I read things like this report on SciFoo and think, gawd! I'd have had a great time! I should try to beg/bully/buy/brown-nose my way into the next SciFoo so I can talk about Science 2.0 etc.!
And then I think back to the heady days of ALife when all that stuff was pretty new, and wacky ideas were being proposed, and the conferences gatherings were crazy interesting and fun, and realize that -- apart from a lot of great connections, a few publications, and a wife -- I didn't get much of lasting import from that whole ALife thing. What really added to my life, long-term, from that period was execution ability. I wrote some code, did some research, and ran conferences; those have all stuck with me. The people-talking and socializing didn't stick except in so far as it led to interesting research (well, and a wife, but I'm not looking for another one of those).
My assessment is that I really just need to buckle down and produce over the next few years. This Science 2.0 stuff will come and go, and I'll adjust as I need to; but since it's unlikely to offer me a revolutionary way of doing science, I'm better off doing good science first and only then worrying about socializing. (YMMV, esp if you're Mike Eisen. :)
Also, looking at my work schedule for the last few weeks (talking with students about their projects; ordering stuff for my lab; discussing research with my postdoc; and generally getting shit together) it's hard to argue that there are more important things for me to be doing than that, at least in the academic sphere.
To put things another way: talk is cheap. Action speaks louder than words. Ideas multiply execution.
Or perhaps I'm just bitter that I didn't get invited. It sounds like fun!
Posted by Ian Bicking on 2008-08-12 at 12:00.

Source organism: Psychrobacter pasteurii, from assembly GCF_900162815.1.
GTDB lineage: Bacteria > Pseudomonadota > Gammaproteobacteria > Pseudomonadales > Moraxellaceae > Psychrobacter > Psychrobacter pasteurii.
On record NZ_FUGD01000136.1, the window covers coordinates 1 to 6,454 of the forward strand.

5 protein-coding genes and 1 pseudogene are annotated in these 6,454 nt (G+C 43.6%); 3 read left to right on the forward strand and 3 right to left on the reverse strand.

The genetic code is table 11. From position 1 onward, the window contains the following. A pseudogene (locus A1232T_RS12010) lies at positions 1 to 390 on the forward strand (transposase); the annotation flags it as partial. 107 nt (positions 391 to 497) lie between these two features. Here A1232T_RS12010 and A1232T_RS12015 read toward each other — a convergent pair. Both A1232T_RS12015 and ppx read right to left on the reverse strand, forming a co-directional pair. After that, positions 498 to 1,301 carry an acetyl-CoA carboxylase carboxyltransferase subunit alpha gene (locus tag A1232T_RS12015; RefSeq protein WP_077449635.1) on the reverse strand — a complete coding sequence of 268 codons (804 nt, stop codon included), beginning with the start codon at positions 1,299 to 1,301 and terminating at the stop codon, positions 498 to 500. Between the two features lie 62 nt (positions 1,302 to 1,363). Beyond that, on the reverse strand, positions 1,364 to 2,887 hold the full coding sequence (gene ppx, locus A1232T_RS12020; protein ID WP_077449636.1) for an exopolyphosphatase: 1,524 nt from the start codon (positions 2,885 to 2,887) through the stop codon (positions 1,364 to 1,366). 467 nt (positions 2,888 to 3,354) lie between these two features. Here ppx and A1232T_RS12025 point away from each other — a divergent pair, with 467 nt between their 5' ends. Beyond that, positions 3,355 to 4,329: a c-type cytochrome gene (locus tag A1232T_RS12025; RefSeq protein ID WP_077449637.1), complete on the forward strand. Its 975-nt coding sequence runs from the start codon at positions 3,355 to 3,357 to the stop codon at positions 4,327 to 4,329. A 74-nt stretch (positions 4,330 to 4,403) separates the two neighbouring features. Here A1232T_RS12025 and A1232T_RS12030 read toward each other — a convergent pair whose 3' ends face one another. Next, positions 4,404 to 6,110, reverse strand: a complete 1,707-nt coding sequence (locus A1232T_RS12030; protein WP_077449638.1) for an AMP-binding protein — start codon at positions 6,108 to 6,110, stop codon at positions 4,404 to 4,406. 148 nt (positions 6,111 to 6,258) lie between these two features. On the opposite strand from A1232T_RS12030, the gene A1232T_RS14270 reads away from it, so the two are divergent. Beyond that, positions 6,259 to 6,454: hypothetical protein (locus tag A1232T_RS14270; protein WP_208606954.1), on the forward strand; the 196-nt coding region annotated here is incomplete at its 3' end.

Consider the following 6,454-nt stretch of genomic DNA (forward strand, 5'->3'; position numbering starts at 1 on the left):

I dunno... while without execution an idea is pretty worthless, I think the feedback cycle between ideas and enthusiasm is equally important. That is, it's hard to execute really well simply because of discipline. At least for many people, myself included. Some excitement helps a lot, and ideas and the exchange of ideas build excitement.
Posted by Titus Brown on 2008-08-13 at 11:18.
Ian, I take your meaning, but: scientific work - even computational science -- is very different from programming, because of the long "grind" periods where you produce and analyze data. People who need regular excitement in order to execute shouldn't get into research, IMO, because of that. OTOH the positive side (the feeling you get when you see or understand something that no one else has ever seen before) is unbeatable. --titus
Posted by Chris Lasher on 2008-08-13 at 13:52.
Well said, Titus. Great ideas don't improve the world without execution. On the other hand, execution without great ideas can be a fool's pursuit. I strive to find the balance between Greg Wilson's advice, "One week of hard work can save you an hour of thinking," and General Patton's advice, "A good plan today is better than the perfect plan tomorrow." (Or some unattributable variation thereof.)